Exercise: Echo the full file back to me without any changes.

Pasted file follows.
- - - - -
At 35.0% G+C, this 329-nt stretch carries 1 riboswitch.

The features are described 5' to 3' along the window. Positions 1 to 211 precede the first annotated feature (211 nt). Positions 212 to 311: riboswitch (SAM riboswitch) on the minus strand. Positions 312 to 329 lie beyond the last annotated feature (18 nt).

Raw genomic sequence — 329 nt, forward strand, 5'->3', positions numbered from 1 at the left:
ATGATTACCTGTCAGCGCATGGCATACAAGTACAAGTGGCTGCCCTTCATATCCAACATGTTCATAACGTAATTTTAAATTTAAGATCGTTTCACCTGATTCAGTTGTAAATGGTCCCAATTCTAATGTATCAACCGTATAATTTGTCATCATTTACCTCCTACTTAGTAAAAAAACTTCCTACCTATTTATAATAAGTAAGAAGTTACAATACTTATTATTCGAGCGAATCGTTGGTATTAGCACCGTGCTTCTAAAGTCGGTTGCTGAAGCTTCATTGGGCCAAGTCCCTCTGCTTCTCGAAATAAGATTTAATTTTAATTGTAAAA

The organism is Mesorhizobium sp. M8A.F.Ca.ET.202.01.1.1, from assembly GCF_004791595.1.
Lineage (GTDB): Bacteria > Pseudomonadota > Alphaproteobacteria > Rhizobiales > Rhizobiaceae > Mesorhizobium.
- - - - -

At 35.0% G+C, this 329-nt stretch carries 1 riboswitch.

The features are described 5' to 3' along the window. Positions 1 to 211 precede the first annotated feature (211 nt). Positions 212 to 311: riboswitch (SAM riboswitch) on the minus strand. Positions 312 to 329 lie beyond the last annotated feature (18 nt).

Raw genomic sequence — 329 nt, forward strand, 5'->3', positions numbered from 1 at the left:
ATGATTACCTGTCAGCGCATGGCATACAAGTACAAGTGGCTGCCCTTCATATCCAACATGTTCATAACGTAATTTTAAATTTAAGATCGTTTCACCTGATTCAGTTGTAAATGGTCCCAATTCTAATGTATCAACCGTATAATTTGTCATCATTTACCTCCTACTTAGTAAAAAAACTTCCTACCTATTTATAATAAGTAAGAAGTTACAATACTTATTATTCGAGCGAATCGTTGGTATTAGCACCGTGCTTCTAAAGTCGGTTGCTGAAGCTTCATTGGGCCAAGTCCCTCTGCTTCTCGAAATAAGATTTAATTTTAATTGTAAAA

The organism is Mesorhizobium sp. M8A.F.Ca.ET.202.01.1.1, from assembly GCF_004791595.1.
Lineage (GTDB): Bacteria > Pseudomonadota > Alphaproteobacteria > Rhizobiales > Rhizobiaceae > Mesorhizobium.